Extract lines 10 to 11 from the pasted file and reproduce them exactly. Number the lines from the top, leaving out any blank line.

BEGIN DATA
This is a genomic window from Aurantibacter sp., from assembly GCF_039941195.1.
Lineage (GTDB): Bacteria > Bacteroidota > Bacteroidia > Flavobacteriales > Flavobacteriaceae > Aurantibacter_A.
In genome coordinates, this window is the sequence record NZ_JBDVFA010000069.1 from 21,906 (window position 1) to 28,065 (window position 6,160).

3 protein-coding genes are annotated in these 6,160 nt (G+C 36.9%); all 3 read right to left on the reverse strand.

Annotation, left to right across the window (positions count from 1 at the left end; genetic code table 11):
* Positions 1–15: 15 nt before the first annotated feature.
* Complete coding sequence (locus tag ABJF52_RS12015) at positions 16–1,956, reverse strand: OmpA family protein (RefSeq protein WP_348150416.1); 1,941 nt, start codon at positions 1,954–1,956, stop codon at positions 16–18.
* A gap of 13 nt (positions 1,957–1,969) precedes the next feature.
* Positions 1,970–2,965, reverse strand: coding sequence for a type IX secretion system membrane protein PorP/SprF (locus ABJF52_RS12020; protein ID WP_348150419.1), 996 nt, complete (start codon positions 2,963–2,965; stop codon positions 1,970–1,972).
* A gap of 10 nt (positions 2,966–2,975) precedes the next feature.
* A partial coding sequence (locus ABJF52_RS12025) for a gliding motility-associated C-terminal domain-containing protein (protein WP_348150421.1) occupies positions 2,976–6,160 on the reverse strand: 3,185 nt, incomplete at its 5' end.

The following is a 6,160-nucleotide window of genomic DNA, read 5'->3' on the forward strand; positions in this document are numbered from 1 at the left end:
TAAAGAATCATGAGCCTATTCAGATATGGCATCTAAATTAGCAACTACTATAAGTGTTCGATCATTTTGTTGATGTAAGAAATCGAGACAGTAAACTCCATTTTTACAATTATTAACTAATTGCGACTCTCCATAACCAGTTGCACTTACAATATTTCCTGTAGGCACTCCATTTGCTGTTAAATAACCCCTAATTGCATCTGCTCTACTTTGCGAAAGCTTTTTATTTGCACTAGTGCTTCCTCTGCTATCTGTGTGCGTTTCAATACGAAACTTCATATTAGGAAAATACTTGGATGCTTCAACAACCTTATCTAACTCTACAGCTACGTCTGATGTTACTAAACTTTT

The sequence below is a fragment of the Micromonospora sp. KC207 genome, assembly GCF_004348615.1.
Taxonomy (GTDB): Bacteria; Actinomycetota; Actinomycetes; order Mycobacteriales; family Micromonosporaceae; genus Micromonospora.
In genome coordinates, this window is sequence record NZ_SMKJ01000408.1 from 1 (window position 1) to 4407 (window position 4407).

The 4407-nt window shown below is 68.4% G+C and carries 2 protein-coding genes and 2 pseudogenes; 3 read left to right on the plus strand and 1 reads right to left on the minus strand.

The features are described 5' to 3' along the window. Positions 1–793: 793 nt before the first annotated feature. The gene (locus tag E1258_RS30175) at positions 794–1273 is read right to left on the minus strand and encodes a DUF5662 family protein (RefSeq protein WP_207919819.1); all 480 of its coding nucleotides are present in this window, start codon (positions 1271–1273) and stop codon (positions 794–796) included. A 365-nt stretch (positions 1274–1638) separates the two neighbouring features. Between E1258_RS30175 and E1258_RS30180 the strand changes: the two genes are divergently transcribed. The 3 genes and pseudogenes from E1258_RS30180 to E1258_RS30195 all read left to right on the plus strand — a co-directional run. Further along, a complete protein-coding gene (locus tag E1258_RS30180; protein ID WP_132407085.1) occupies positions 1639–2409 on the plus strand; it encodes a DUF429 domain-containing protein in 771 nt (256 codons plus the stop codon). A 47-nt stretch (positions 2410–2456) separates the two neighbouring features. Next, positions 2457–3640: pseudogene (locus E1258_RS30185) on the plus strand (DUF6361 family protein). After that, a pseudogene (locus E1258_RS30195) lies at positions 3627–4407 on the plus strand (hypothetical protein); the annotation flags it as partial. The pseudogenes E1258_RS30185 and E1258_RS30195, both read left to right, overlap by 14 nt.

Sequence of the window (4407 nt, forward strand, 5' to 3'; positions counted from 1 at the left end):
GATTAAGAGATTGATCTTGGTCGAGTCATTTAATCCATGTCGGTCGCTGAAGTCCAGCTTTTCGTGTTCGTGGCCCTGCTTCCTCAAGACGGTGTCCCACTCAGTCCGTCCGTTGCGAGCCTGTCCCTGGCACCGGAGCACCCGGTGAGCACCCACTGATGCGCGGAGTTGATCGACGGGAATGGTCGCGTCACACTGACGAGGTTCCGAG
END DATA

* A gap of 10 nt (positions 2,966–2,975) precedes the next feature.
* A partial coding sequence (locus ABJF52_RS12025) for a gliding motility-associated C-terminal domain-containing protein (protein WP_348150421.1) occupies positions 2,976–6,160 on the reverse strand: 3,185 nt, incomplete at its 5' end.